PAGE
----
Posts Tagged ‘Politics’

Open source in government is not important

Labour’s “ICT” policy includes a statement on “Open software” in government, part of which is attempting to get two thirds of government agencies to use some sort of open-source software by 2015.  This is basically what you expect from politicians when talking about “ICT” (or nearly anything, unfortunately) – they jump on whatever bandwagon/buzzwords are popular without any understanding of what should be done.

Firstly, I would be shocked if more than two thirds of government agencies were not already using some form of open-source software already.  For a start, it’s nearly impossible to use the Internet without accessing something running Linux or Apache.

More importantly, it makes no sense at all to aim for governments to be using more open-source software.  They should be using the software most suited to the job at hand, whether closed source or open source.  What benefit is there in requiring open source?  If they think it’s cheaper, then they should look more closely, because it’s often not.  The same applies to being more secure.  There are absolutely situations where the best choice is an open-source one – but there are absolutely situations where closed source is better.  I don’t want government employees forced to use less than the best tools because of some ideological burden placed on them by someone wanting a cushy job for the next three years.

They have a few other requirements:

Software developed in-house will be made publicly available.  A nice idea, but (a) I’m fairly sure that most of the in-house software is of no use to anyone else, (b) I suspect most of the software you’d assume was in-house was actually developed by non-government contractors, and, most significantly, (c) not all code is ready to be shared.  If a government sysadmin writes a quick script to do a job, do we really want to add the pressure that it will be publicly available (and given that it’s the government, it’s reasonable to assume that someone will be looking at everything).  As long as the software does the job, that’s good enough (in the “in-house” context).  What would be worthwhile is ensuring that government agencies consider whether software should be released to the public – I’m sure that there is some that would be of general interest and where the quality is suitably high.

Agencies considering technology purchases over $2 million would first evaluate whether publicly available technology would substantially meet their requirements.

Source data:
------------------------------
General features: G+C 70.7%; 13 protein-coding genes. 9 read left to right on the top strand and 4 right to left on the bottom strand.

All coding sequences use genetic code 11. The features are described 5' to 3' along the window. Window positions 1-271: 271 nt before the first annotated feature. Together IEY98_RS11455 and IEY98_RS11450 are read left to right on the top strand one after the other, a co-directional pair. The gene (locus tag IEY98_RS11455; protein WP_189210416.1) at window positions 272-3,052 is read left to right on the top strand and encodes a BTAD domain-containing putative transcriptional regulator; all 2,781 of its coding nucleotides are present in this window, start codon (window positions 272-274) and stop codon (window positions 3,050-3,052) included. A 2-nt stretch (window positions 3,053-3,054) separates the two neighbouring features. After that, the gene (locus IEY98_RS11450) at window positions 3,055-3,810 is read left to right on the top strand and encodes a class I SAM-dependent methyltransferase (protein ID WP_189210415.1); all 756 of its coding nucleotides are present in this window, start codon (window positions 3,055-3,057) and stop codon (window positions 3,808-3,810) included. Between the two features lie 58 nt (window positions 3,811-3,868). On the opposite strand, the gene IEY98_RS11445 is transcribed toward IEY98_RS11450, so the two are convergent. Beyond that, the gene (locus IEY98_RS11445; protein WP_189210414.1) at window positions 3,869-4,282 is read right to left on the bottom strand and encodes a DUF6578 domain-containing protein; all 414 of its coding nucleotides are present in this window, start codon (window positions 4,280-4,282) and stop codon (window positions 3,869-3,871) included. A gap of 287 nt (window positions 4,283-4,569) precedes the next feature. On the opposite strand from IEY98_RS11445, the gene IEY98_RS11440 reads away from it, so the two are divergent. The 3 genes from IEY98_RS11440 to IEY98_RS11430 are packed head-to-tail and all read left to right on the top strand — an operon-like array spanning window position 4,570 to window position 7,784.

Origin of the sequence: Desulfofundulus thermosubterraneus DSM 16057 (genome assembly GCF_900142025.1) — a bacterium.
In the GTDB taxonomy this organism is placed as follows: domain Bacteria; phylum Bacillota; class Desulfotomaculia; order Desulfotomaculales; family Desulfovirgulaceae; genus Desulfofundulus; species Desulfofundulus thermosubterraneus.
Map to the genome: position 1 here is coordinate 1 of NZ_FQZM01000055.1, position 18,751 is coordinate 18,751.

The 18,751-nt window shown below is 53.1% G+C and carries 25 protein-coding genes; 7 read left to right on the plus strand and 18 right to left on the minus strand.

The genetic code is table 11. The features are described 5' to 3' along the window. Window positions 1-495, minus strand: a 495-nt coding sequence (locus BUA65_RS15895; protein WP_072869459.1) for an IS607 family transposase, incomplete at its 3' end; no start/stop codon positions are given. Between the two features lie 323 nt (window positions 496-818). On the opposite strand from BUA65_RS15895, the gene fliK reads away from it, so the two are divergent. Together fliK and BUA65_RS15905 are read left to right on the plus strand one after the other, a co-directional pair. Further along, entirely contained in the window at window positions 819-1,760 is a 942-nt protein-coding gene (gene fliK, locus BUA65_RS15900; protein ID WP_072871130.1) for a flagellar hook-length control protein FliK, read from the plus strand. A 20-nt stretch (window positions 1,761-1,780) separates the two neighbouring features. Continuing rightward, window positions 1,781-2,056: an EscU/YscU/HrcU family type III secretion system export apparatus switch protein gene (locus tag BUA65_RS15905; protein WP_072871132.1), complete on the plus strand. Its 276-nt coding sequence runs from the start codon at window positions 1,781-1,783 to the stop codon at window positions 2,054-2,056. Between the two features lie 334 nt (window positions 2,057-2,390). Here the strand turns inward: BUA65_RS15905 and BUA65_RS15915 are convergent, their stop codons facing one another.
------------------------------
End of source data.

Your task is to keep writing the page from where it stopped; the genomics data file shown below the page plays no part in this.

Ugh.  A technology purchase over $100 should involve consideration of whether there was an existing public tool that could do the job – this should always be the case, not just for obscenely costly jobs.

Labour would also create a government “app store” to provide “a short circuit for fledgling NZ software developers to get to market” which would allow local developers to submit software for purchase by government agencies. Labour promises to ensure “informed neutrality” in software purchasing with due consideration of open-source software.

I really don’t understand what this is trying to achieve.  There’s no indication that local developers would be preferred (only, with no reasoning, open-source software), so how does this help local developers?  This sounds like a way to spend a lot of money for very little gain.

What they are missing are the most important “open”s: open standards (and open formats) and open data.

Governments should only be using software that produces and accepts files that are in formats that are open standards (this includes Microsoft Office documents).  We do have a “New Zealand official interoperability framework definition” already, but it could be significantly expanded on (see what other governments require, for example).  Everything the government produces should be in some sort of open format and everywhere the government accepts data at least one open format should be accepted.  Open standards apply to other areas too, but open formats is the key in “ICT”.

We have a limited commitment to open data already (see data.govt.nz).  This should be significantly expanded on – every data set that the government creates (and there are a huge number of these) should be publicly available, so that (a) we have transparency, and (b) other researchers can benefit from the data.  The only limitation is privacy – unfortunately even when a data set appears to be anonymous it is often possible to identify individuals – it would be worth spending money on figuring out how to get past this so that we can share just about everything without breaching individual people’s privacy.